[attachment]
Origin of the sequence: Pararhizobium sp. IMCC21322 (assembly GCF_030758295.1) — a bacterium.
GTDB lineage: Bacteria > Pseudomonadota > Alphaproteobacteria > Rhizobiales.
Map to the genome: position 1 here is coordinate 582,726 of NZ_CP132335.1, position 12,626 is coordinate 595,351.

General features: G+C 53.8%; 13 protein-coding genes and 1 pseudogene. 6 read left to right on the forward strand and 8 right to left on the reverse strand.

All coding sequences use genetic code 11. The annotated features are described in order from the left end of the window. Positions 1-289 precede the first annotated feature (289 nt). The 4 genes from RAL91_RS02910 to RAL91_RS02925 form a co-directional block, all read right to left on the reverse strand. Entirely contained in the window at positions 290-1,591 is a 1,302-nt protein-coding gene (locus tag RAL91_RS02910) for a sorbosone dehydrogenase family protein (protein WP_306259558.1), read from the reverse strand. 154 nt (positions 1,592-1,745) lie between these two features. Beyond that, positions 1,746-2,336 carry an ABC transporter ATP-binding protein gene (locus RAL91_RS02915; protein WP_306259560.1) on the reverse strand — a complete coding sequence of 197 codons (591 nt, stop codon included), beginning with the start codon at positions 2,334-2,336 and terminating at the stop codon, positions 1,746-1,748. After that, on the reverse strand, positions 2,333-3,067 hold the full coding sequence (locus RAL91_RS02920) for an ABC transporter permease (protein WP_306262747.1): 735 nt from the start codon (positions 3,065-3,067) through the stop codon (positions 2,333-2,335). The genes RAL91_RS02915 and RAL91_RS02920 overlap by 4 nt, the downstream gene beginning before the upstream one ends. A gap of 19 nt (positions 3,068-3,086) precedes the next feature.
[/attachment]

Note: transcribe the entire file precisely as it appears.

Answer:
Origin of the sequence: Pararhizobium sp. IMCC21322 (assembly GCF_030758295.1) — a bacterium.
GTDB lineage: Bacteria > Pseudomonadota > Alphaproteobacteria > Rhizobiales.
Map to the genome: position 1 here is coordinate 582,726 of NZ_CP132335.1, position 12,626 is coordinate 595,351.

General features: G+C 53.8%; 13 protein-coding genes and 1 pseudogene. 6 read left to right on the forward strand and 8 right to left on the reverse strand.

All coding sequences use genetic code 11. The annotated features are described in order from the left end of the window. Positions 1-289 precede the first annotated feature (289 nt). The 4 genes from RAL91_RS02910 to RAL91_RS02925 form a co-directional block, all read right to left on the reverse strand. Entirely contained in the window at positions 290-1,591 is a 1,302-nt protein-coding gene (locus tag RAL91_RS02910) for a sorbosone dehydrogenase family protein (protein WP_306259558.1), read from the reverse strand. 154 nt (positions 1,592-1,745) lie between these two features. Beyond that, positions 1,746-2,336 carry an ABC transporter ATP-binding protein gene (locus RAL91_RS02915; protein WP_306259560.1) on the reverse strand — a complete coding sequence of 197 codons (591 nt, stop codon included), beginning with the start codon at positions 2,334-2,336 and terminating at the stop codon, positions 1,746-1,748. After that, on the reverse strand, positions 2,333-3,067 hold the full coding sequence (locus RAL91_RS02920) for an ABC transporter permease (protein WP_306262747.1): 735 nt from the start codon (positions 3,065-3,067) through the stop codon (positions 2,333-2,335). The genes RAL91_RS02915 and RAL91_RS02920 overlap by 4 nt, the downstream gene beginning before the upstream one ends. A gap of 19 nt (positions 3,068-3,086) precedes the next feature.